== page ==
Culture of violence making PKR seriously ill

Opinion  |  James Chai
Published:  |  Modified:

COMMENT | The bottom line of every democratic contest is that there must be no violence. If there are no clear limits to an electoral contest, then competition would lose its meaning.

Reports and videos showed that a PKR Subang candidate assaulted PKR deputy presidential candidate Rafizi Ramli yesterday in Keningau, Sabah. It is common knowledge among PKR members that Keningau is Rafizi’s stronghold, with his close ally Raymond Ahuar commanding substantial Murut support.

With a party election going down to the wire, one division like Keningau would make a huge difference. The reason for the assault is yet to be fully disclosed, but video evidence had shown that the PKR Subang candidate shouted insults at Rafizi and threatened to attack him.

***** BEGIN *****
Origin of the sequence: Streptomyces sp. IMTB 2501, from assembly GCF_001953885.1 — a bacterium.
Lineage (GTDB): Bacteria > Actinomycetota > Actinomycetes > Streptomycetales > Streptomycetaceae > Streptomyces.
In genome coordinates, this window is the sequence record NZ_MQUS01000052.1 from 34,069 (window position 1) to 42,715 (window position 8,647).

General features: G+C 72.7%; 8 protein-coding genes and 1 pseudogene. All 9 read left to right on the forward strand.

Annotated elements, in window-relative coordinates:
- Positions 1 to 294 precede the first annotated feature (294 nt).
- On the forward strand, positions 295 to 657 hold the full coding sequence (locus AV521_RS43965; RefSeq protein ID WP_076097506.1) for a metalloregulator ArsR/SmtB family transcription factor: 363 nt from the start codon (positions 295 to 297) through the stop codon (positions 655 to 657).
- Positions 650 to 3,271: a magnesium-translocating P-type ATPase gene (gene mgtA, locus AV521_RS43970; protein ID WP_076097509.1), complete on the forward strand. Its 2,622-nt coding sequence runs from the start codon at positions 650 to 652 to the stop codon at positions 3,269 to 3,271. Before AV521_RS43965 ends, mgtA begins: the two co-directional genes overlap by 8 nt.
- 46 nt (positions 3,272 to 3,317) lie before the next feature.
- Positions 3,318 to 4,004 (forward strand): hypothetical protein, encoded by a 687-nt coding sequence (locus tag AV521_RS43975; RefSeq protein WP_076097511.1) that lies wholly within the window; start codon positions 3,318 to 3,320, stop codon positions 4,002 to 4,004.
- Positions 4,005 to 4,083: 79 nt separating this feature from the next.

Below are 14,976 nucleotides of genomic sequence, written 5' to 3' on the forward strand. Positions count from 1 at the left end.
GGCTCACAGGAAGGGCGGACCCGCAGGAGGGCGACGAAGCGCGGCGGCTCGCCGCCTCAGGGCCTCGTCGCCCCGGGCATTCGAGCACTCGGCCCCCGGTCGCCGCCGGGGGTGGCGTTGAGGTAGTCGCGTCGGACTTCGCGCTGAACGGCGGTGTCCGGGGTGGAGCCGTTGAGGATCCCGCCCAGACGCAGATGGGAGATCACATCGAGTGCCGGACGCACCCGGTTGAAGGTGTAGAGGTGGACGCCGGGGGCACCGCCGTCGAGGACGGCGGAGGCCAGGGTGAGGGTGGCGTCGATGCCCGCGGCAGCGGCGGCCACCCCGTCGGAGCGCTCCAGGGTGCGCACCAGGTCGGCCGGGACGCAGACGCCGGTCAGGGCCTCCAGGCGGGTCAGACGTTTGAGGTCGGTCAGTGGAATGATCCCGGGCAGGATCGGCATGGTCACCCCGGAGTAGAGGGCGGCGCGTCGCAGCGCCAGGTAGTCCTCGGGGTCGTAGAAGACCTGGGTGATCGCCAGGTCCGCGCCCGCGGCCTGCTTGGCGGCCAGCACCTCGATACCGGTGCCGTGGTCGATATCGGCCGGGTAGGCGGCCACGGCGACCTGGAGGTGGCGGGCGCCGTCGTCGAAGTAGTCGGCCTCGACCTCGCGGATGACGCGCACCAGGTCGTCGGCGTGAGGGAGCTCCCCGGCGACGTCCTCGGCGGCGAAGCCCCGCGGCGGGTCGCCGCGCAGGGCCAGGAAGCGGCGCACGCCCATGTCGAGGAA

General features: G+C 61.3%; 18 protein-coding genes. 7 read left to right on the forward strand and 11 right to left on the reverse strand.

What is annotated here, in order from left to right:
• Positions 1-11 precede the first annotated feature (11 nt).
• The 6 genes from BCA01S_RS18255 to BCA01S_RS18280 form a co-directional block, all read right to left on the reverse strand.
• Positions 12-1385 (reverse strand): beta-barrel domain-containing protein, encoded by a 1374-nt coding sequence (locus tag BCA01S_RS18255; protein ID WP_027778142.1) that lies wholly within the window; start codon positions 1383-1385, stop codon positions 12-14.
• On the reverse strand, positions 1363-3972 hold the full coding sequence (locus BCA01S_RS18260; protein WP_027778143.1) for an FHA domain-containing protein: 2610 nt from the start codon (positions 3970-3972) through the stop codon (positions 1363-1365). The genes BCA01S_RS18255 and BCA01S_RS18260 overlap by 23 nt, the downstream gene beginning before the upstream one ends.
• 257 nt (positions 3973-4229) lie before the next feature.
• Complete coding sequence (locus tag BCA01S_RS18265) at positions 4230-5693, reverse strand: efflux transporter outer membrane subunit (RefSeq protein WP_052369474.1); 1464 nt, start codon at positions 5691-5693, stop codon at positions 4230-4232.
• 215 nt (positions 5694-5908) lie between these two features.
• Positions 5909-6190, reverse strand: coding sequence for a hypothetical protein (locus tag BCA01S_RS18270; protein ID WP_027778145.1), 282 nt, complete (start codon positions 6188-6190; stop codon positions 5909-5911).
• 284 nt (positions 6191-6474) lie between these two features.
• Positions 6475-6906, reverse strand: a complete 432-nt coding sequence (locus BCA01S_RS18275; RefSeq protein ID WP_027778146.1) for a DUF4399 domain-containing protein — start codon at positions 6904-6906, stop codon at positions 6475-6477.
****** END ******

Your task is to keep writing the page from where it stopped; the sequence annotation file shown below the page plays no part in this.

Although there is no video evidence to prove that Rafizi was physically punched, eyewitness accounts suggest this too had taken place.

Even if we assume that no punches landed on Rafizi, the video evidence showing the shouting of insults and threats to attack is sufficient to constitute a criminal act, deserving of investigation, arrest, and prosecution.

This is because, in law, assault doesn’t require physical touch. Section 351 of the Penal Code states that assault requires only words and gestures that could give rise to the apprehension that the person will use criminal force.

Therefore, since the video shows the PKR Subang candidate shouted insults directly at Rafizi while approaching him aggressively to the point of necessitating Rafizi to be protected, then this is a criminal act of assault...

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